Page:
Most of the hands in the room went up.
“Good, more than five years?”
A multitude went down, and Vince was a little surprised to see the slender arm next to him remain in the air. Camille did her best to look nonplussed.
“Better than I expected. Ten years?”
Nearly all the hands went down, only Vince’s, Shane’s, Michael’s, Roy’s, and Chad’s remained airborne.
“Nice. Any of you over-achievers got fifteen under your belt?”
Chad and Shane were now the only ones with their hands aloft.
“Okay then, for anyone without at least five years of training, we’re going to treat you like newbies,” Professor Fletcher said firmly. “That means we’ll be having one on ones to see the way you move and selecting the martial art that is best suited to your natural talents. Anyone who has five but less than ten, we’re going to stick with what you know. No sense in trying to break habits and reactions that are already ingrained. Those of you with ten years and up, congratulations. You just became teachers.”
“Say what?” Shane said in surprise.
“You heard me. You got your fill of pounding each other pointlessly last year, though there will be plenty more of that to come. But people with your level of experience need to be teaching as well as training to advance. I can’t be the first one to tell you this.”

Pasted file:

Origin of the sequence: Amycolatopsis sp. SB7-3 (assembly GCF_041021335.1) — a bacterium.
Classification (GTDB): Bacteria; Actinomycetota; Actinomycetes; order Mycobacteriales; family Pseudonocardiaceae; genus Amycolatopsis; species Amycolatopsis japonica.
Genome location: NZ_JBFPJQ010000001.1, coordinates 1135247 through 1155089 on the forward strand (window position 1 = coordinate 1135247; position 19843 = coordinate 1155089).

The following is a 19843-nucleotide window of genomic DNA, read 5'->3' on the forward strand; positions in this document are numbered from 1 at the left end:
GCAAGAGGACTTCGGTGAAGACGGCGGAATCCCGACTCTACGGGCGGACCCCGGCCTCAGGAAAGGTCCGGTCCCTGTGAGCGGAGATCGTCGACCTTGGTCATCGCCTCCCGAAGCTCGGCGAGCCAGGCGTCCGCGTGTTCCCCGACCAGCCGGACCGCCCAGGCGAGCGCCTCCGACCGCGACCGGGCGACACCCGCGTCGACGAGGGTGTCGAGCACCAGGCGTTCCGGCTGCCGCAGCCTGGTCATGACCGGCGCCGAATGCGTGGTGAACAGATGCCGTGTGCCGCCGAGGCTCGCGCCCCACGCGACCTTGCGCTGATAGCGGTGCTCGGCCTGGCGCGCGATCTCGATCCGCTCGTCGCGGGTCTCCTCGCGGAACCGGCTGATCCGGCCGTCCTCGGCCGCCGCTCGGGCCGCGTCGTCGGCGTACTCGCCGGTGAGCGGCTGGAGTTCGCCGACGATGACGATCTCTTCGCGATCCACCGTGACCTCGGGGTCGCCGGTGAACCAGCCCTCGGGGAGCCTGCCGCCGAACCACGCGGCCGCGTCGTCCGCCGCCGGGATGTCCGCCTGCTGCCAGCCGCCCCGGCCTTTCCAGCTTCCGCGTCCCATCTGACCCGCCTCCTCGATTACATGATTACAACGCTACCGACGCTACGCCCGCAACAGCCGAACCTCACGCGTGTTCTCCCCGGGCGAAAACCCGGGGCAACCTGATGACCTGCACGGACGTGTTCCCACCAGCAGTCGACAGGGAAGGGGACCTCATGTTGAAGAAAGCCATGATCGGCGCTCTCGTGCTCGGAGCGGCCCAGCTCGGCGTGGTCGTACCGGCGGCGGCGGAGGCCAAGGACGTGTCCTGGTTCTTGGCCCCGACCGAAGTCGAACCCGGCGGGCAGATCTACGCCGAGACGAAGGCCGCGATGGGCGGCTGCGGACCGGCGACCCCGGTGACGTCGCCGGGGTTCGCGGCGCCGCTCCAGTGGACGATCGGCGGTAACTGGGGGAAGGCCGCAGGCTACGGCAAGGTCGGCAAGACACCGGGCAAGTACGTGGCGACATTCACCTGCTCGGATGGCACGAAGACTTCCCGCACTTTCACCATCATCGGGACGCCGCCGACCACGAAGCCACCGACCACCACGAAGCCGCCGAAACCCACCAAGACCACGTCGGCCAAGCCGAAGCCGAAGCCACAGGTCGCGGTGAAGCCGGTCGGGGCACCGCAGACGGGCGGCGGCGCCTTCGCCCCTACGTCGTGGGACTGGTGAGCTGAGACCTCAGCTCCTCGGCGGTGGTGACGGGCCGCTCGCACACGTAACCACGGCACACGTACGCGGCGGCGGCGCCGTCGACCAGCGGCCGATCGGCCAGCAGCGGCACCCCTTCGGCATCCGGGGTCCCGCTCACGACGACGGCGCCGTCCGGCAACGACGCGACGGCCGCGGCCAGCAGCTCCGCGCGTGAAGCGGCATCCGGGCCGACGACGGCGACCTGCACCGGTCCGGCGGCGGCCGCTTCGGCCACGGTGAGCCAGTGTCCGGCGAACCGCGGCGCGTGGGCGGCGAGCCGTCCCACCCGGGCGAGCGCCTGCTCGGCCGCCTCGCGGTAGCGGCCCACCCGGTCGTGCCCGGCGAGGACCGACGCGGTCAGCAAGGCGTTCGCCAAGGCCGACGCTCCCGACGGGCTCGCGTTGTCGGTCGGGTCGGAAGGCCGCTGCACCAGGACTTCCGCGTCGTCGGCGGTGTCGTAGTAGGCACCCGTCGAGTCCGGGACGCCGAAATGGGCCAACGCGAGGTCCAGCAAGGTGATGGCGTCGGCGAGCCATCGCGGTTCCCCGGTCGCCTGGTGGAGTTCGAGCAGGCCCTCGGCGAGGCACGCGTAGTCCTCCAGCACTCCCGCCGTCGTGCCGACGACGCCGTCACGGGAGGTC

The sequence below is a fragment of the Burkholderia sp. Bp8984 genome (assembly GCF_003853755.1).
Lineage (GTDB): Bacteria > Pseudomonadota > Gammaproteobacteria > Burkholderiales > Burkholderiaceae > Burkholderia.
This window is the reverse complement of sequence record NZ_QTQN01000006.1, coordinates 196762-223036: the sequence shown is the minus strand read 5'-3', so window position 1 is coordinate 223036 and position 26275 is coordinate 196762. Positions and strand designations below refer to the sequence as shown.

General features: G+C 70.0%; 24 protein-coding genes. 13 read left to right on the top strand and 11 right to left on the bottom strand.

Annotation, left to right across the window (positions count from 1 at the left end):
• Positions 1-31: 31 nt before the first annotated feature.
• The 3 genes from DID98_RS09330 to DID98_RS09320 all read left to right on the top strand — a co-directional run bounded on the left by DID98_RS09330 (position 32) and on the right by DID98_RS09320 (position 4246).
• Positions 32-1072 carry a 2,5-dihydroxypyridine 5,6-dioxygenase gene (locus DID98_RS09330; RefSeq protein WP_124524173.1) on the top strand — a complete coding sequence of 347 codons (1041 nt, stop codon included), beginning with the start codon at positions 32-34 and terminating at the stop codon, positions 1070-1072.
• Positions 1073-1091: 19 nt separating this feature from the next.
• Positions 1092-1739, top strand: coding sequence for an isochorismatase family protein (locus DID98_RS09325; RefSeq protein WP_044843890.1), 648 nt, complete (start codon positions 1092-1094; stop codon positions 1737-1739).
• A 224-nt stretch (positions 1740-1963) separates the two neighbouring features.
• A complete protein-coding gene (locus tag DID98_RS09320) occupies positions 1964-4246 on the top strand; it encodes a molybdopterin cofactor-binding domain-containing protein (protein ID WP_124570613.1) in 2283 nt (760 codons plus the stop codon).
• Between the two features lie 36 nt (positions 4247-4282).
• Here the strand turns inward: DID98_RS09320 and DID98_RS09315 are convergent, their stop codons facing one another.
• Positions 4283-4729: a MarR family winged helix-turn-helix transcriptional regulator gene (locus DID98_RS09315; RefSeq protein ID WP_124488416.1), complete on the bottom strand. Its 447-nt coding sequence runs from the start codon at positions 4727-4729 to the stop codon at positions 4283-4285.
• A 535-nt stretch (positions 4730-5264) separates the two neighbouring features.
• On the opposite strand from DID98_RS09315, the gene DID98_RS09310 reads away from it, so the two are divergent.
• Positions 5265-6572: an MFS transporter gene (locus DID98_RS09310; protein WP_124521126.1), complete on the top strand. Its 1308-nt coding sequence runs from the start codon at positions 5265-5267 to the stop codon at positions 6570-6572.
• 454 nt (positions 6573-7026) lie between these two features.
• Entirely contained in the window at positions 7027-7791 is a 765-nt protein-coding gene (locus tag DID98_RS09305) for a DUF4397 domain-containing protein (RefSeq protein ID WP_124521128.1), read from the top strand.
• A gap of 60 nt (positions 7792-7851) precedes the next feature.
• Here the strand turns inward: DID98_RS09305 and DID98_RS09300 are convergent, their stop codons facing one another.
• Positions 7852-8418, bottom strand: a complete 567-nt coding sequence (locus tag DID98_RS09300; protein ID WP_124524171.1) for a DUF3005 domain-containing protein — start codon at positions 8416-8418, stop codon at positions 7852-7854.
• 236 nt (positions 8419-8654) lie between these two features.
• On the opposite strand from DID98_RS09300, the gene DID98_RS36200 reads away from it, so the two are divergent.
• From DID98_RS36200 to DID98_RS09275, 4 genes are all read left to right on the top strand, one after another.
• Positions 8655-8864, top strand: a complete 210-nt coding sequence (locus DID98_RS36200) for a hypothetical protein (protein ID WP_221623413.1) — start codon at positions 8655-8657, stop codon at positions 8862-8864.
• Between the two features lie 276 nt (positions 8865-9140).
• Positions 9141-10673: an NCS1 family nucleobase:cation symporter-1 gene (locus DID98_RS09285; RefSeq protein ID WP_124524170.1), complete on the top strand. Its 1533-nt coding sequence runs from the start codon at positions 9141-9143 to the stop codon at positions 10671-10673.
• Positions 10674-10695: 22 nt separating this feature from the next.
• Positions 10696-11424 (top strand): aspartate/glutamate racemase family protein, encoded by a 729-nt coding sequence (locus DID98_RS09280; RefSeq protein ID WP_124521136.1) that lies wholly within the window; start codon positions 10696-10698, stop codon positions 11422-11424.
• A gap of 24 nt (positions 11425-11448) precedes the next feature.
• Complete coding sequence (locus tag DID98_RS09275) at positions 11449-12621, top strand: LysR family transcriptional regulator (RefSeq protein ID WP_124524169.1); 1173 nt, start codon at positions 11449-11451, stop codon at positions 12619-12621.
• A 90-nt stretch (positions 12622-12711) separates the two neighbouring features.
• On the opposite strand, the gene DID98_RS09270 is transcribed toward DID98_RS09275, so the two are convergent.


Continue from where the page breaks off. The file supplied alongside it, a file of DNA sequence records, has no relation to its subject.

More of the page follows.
“It is a commonly accepted practice,” Chad agreed. Shane did his best not to look abashed at having been ignorant of what was evidently public knowledge.
“Don’t worry, I’m going to train you as well,” Professor Fletcher assured him. “You’ll just also be responsible for helping the newbies improve in whatever art they undertake.”
“What if they choose one we don’t know shit about?” Roy queried.
“Then hand off to someone who does. Or to me. You’re not personal trainers, you’re just there to answer basic questions and give feedback. It’s not like the premise really varies that much. Hit the other guy and don’t let him hit you. The rest is details,” Professor Fletcher said. “Important details, but details all the same.”
“Still feels like a waste of time,” Roy grumbled.
“Tell you what, kid, the day you can beat me is the day you no longer have to listen to my methods,” Professor Fletcher offered. “And that goes for all of you. When you’re stronger than I am, then you become the teacher.”
Chad mulled the idea over briefly. He couldn’t beat the professor, not as he was now. But the fight hadn’t been a complete loss for him. He’d been able to observe the older man’s movements and techniques to some extent. He couldn’t beat the professor yet; however, eventually that would change. It had to. Chad was aiming for a space at the very top of the mountain, a place of unassailable power.
That meant, sooner or later, Chad would have to surpass everyone, even the people teaching him. Even the friends sitting next to him. Even the Heroes out in the world already. Chad was going to pick up the name that the rest of the world seemed content to tread on and he was going to carry it all the way to the top. He wouldn’t stop until he succeeded. No matter what.